Which Smartphone Is Right for Your Small Business?

by | Feb 23, 2012 | Mobile Technology

By end of 2012, some 50% of small businesses surveyed expect to have all their employees using wireless technology to work away from the office.” (Source: Wireless and Mobile News)

Smartphones are essential for today’s workforce. They provide employees with the freedom and flexibility to access email, files and applications, get directions, engage on social media, and of course make phone calls.

A common question we get from small business owners purchasing mobile phones for their employees—including top executives and a mobile sales force—is, “What mobile phone should I buy?” Depending on the industry you’re in, the answer is simple—whichever one you like the most.

Apple, Android, Blackberry and Windows are fairly comparable in what they can do, from email access, contact syncing, applications and mobile browsing. In addition, the major wireless networks (i.e. AT&T, Verizon, Sprint) support most smartphones, so you don’t need to base your decision on one network over another.

So what should you pay attention to when looking for a smartphone for your small business? Below we’ve outlined three factors to consider:

1. Usability of Business-Critical Applications

Almost one-third (30%) of small businesses surveyed use mobile apps for their business, with the key reasons being to save time, increase productivity and reduce costs.” (Source: Wireless and Mobile News)

Audit the programs and applications essential to your business; specifically focusing on those to which mobile employees will need to have regular access. This will include email, calendars, instant messenger, file and note sharing, customer relationship manager (CRM), and directions.

While most smartphone platforms will offer apps for programs, not all offer the same level of usability or compatibility. Read online reviews, look at ratings in application marketplaces, and talk to IT professionals you know and trust to determine how functional and easy-to-use these apps actually are.

2. Satisfies Security Requirements

For most businesses, the standard security features offered by most smartphones— including data encryption, password protection and the ability to remotely wipe the phone if lost or stolen—are adequate.

However, if yours is a regulated industry—like healthcare, insurance, finance or legal—you will need to satisfy regulatory compliance for privacy on any device that has access to compliance-protected data.

If you want managed devices, you really only have one choice, which is Blackberry as RIM supports more than 450 policies,” according to Ted Schalder, vice president and principal analyst at Forrester Research. (Source: Inc.)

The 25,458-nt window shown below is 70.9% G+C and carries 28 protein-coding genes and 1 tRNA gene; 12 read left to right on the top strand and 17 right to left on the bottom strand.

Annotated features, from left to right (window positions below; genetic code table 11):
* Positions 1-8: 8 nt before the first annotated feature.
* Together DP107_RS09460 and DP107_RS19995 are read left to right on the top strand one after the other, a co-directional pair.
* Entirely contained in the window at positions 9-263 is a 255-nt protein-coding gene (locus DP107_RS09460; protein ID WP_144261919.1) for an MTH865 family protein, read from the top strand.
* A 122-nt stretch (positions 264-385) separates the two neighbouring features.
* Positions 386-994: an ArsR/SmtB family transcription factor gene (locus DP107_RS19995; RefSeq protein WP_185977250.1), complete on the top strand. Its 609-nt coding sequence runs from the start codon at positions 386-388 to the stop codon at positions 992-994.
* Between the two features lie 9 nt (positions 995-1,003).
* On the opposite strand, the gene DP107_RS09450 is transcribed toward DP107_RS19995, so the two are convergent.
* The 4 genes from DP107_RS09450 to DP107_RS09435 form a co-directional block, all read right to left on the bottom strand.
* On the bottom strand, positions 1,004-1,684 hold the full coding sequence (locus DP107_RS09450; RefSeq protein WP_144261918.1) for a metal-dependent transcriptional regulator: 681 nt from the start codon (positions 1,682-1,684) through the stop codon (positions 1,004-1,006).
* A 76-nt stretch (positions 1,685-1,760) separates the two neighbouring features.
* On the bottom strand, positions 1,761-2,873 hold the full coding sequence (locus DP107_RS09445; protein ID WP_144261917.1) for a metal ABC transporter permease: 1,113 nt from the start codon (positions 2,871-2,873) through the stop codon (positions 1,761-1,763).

Blackberry’s Enterprise solution has earned approval for storing and transmitting sensitive data from a number of government organizations, including the National Institute of Standards and Technology (NIST) and the North American Treaty Organization (NATO). (Source: Blackberry.com)

3. Sufficient Battery Life

Look for smartphones that offer extended battery life. Battery life becomes a serious issue for those employees on the road with limited access to power outlets. These employees use their phones for everything, including phone calls, email, pulling large amounts of data, directions, music, apps, pictures, video, etc.

Because of all of its features and integrated wireless radios, smartphones can consume a lot of power, and the last thing you need is to be on the road or at a trade show and there’s only one bar left,” said Scott Steinberg, publisher of Digital Trends. (Source: Inc.)

For tips on how to preserve a smartphone’s battery life, check out this slide presentation from the Huffington Post—Smartphone Battery Life Tips: 12 Tricks to Make Your Device Last Longer.

Ask Questions and Test For Yourself

The best way to determine which smartphone is right for your organization is to ask friends, colleagues and trusted IT professionals. Ask what they like, and what they hate about their smartphone. If they’re willing, ask if they would let you play around with it so you can get a feel for how it operates.

Next, buy one and test performance, usability and compatibility. (Note that most smartphone providers offer 30-day money back guarantees that make this possible.)

Sync the device with your business-critical applications, test its battery life, and evaluate its processing speeds, user interface and app performance. Reset the device to erase any settings, passwords or files you may have stored on it if it’s not a fit for your small business.

At the end of the day, the smartphone you choose has to work for your business and employees. Avoid buying the “latest and greatest” for your team if it doesn’t fit with the business and will go unused.

Questions about smartphones? Please leave your questions in the comments section, or contact me directly at 216.255.6300.